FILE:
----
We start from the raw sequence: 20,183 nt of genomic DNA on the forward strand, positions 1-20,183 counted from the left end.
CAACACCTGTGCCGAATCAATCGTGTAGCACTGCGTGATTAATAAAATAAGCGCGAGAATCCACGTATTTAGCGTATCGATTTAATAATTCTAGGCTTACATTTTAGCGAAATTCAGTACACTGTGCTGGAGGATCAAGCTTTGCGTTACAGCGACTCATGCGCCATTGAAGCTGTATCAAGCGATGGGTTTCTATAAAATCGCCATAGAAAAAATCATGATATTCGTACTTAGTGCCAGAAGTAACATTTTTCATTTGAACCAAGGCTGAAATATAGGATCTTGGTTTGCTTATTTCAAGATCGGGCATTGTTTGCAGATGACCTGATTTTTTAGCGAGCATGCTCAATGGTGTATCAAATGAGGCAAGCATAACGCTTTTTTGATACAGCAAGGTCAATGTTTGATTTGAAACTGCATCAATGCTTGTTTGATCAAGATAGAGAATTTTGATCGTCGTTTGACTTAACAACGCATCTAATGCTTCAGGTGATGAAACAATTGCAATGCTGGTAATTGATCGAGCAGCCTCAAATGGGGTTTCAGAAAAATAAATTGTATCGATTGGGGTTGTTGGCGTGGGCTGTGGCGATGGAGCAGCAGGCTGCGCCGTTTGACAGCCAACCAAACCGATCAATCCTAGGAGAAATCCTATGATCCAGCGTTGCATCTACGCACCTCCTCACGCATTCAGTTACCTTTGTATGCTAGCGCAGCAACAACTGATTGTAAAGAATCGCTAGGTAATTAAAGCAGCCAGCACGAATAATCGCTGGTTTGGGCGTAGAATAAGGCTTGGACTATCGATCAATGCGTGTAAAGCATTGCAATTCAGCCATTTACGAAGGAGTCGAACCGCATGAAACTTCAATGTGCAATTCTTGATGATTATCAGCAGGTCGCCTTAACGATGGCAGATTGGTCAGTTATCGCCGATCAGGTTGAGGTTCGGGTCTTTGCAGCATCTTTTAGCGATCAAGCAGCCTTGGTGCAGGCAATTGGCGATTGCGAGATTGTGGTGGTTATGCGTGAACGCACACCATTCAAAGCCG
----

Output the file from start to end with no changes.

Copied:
We start from the raw sequence: 20,183 nt of genomic DNA on the forward strand, positions 1-20,183 counted from the left end.
CAACACCTGTGCCGAATCAATCGTGTAGCACTGCGTGATTAATAAAATAAGCGCGAGAATCCACGTATTTAGCGTATCGATTTAATAATTCTAGGCTTACATTTTAGCGAAATTCAGTACACTGTGCTGGAGGATCAAGCTTTGCGTTACAGCGACTCATGCGCCATTGAAGCTGTATCAAGCGATGGGTTTCTATAAAATCGCCATAGAAAAAATCATGATATTCGTACTTAGTGCCAGAAGTAACATTTTTCATTTGAACCAAGGCTGAAATATAGGATCTTGGTTTGCTTATTTCAAGATCGGGCATTGTTTGCAGATGACCTGATTTTTTAGCGAGCATGCTCAATGGTGTATCAAATGAGGCAAGCATAACGCTTTTTTGATACAGCAAGGTCAATGTTTGATTTGAAACTGCATCAATGCTTGTTTGATCAAGATAGAGAATTTTGATCGTCGTTTGACTTAACAACGCATCTAATGCTTCAGGTGATGAAACAATTGCAATGCTGGTAATTGATCGAGCAGCCTCAAATGGGGTTTCAGAAAAATAAATTGTATCGATTGGGGTTGTTGGCGTGGGCTGTGGCGATGGAGCAGCAGGCTGCGCCGTTTGACAGCCAACCAAACCGATCAATCCTAGGAGAAATCCTATGATCCAGCGTTGCATCTACGCACCTCCTCACGCATTCAGTTACCTTTGTATGCTAGCGCAGCAACAACTGATTGTAAAGAATCGCTAGGTAATTAAAGCAGCCAGCACGAATAATCGCTGGTTTGGGCGTAGAATAAGGCTTGGACTATCGATCAATGCGTGTAAAGCATTGCAATTCAGCCATTTACGAAGGAGTCGAACCGCATGAAACTTCAATGTGCAATTCTTGATGATTATCAGCAGGTCGCCTTAACGATGGCAGATTGGTCAGTTATCGCCGATCAGGTTGAGGTTCGGGTCTTTGCAGCATCTTTTAGCGATCAAGCAGCCTTGGTGCAGGCAATTGGCGATTGCGAGATTGTGGTGGTTATGCGTGAACGCACACCATTCAAAGCCG